Our daily business life has completely changed (enterprise social networks, instant communication, etc.), leading to a significant increase in the amount of data and information we are exposed to. Employees are bombarded with this flood, making it increasingly difficult to extract the necessary knowledge, let alone improve performance. Jumping to the conclusion that people should no longer share their knowledge in social networks would be premature at this point. Rather, the conclusion should be a rethinking toward more targeted content processing for all employees.

The DIKW pyramid in the 2000s and today


In my opinion, there are two connecting factors:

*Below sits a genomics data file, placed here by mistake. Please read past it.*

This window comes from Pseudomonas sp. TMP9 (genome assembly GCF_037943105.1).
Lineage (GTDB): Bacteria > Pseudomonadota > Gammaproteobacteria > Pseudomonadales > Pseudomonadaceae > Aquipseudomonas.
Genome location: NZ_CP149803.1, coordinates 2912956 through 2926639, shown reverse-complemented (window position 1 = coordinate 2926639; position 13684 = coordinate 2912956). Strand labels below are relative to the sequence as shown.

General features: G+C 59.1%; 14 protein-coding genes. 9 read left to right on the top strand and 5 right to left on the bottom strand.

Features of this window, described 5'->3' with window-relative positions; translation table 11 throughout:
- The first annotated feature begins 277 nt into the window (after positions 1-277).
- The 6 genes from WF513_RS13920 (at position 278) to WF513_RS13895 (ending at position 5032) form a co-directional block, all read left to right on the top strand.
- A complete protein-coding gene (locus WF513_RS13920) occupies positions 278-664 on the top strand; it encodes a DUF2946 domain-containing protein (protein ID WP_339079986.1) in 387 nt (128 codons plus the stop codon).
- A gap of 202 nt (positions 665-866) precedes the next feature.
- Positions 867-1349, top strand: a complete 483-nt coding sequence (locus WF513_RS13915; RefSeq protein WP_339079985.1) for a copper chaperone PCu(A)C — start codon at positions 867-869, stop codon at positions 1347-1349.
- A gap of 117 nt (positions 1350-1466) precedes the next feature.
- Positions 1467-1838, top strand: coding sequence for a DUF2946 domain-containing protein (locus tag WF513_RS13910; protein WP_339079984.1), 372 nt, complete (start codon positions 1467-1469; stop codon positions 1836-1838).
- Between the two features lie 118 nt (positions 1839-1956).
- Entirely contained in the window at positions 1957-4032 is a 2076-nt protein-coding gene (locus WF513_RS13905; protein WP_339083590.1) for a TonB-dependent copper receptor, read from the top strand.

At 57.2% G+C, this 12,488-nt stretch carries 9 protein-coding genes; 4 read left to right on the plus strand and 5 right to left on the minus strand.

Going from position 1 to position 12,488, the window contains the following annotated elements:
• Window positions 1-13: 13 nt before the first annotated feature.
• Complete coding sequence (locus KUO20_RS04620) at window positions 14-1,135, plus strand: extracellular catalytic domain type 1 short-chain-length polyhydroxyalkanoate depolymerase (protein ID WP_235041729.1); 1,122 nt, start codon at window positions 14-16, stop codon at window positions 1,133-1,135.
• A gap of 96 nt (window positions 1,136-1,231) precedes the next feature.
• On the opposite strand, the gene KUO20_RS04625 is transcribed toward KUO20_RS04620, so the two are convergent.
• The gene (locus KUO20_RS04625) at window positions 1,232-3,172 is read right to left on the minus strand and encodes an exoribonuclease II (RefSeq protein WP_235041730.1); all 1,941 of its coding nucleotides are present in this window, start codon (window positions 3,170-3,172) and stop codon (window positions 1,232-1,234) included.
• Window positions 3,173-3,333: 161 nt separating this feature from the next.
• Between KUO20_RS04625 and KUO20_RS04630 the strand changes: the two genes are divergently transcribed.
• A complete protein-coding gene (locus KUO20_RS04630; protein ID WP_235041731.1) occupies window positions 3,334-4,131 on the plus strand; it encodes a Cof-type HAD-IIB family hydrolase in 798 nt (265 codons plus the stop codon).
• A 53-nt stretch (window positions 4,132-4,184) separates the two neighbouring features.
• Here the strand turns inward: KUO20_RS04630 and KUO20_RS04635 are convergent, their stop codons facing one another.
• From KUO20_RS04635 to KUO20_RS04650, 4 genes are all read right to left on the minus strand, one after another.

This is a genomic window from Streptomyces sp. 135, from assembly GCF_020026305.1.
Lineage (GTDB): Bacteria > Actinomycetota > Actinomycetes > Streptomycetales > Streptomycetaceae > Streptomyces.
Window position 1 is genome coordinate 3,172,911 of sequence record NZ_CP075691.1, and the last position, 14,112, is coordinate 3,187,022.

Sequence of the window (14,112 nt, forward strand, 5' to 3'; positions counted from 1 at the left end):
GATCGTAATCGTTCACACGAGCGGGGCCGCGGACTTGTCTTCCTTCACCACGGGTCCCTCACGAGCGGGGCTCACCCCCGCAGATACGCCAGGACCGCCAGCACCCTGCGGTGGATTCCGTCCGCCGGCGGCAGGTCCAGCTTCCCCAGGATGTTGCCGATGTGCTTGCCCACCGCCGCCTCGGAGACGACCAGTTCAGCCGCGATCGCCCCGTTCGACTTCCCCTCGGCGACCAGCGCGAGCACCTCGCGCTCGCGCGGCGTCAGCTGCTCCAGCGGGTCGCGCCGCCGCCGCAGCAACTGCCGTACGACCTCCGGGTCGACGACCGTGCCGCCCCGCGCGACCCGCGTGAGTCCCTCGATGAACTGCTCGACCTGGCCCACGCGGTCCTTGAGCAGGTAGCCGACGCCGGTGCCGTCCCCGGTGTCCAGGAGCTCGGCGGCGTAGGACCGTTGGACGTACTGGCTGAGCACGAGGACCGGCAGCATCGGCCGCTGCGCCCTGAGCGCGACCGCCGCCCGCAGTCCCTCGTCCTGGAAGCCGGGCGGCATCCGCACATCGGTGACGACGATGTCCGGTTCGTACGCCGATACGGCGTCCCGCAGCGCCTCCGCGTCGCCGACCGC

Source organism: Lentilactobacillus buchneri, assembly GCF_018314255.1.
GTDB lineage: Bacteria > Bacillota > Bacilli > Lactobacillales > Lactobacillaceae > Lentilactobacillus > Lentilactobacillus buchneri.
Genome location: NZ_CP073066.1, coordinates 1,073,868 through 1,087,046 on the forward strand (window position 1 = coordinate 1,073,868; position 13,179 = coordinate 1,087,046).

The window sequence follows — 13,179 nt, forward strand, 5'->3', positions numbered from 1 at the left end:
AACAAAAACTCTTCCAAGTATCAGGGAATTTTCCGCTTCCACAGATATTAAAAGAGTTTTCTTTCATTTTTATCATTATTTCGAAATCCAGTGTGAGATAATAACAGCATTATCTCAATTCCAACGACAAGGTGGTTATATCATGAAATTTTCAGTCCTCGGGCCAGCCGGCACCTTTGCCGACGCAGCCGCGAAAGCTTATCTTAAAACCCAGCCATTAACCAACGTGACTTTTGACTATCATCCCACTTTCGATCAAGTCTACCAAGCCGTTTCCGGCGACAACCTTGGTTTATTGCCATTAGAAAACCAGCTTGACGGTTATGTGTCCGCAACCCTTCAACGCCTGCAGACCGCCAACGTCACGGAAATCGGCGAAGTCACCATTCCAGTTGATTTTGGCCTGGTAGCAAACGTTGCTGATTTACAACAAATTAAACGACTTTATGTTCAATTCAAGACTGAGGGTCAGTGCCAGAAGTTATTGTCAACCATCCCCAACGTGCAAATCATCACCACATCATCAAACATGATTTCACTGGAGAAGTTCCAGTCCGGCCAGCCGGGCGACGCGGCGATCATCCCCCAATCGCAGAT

1. Reducing the amount of data and information that affects employees
  2. Reinforcing the knowledge and performance base

What does this mean exactly?Businesses have to succeed in “transforming” the knowledge pyramid into a more targeted knowledge rectangle. The amount of data and information that is “thrown in” at the bottom should, at best, come out on top as wisdom among employees. To ensure this, not all data and information has to necessarily arrive with employees; what’s more, the knowledge that employees receive must lead more quickly to performance.

Shift toward a knowledge rectangle


A company can access a number of tools that can be assigned to the individual corners of the new rectangle. Here are a few of them.Reducing the amount of data and information:

  • Stemming the flood of information/building knowledge: knowledge upcycling:As described in my blog post on this topic, companies should enable their employees to reuse and/or restructure content, as necessary.